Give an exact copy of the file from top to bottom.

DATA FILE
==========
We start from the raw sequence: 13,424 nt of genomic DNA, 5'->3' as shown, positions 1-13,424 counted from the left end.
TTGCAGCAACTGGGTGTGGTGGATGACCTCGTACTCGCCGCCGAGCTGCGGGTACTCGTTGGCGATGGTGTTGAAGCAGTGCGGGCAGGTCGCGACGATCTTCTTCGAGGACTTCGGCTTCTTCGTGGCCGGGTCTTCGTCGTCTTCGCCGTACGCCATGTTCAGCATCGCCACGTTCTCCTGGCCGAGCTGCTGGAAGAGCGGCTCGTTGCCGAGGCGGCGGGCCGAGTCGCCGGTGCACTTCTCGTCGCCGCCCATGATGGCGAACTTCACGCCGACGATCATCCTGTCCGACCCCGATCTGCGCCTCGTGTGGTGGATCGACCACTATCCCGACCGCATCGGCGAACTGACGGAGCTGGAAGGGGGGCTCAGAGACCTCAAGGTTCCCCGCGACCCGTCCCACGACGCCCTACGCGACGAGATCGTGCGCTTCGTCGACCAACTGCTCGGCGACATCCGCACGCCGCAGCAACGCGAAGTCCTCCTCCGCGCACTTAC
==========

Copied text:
We start from the raw sequence: 13,424 nt of genomic DNA, 5'->3' as shown, positions 1-13,424 counted from the left end.
TTGCAGCAACTGGGTGTGGTGGATGACCTCGTACTCGCCGCCGAGCTGCGGGTACTCGTTGGCGATGGTGTTGAAGCAGTGCGGGCAGGTCGCGACGATCTTCTTCGAGGACTTCGGCTTCTTCGTGGCCGGGTCTTCGTCGTCTTCGCCGTACGCCATGTTCAGCATCGCCACGTTCTCCTGGCCGAGCTGCTGGAAGAGCGGCTCGTTGCCGAGGCGGCGGGCCGAGTCGCCGGTGCACTTCTCGTCGCCGCCCATGATGGCGAACTTCACGCCGACGATCATCCTGTCCGACCCCGATCTGCGCCTCGTGTGGTGGATCGACCACTATCCCGACCGCATCGGCGAACTGACGGAGCTGGAAGGGGGGCTCAGAGACCTCAAGGTTCCCCGCGACCCGTCCCACGACGCCCTACGCGACGAGATCGTGCGCTTCGTCGACCAACTGCTCGGCGACATCCGCACGCCGCAGCAACGCGAAGTCCTCCTCCGCGCACTTAC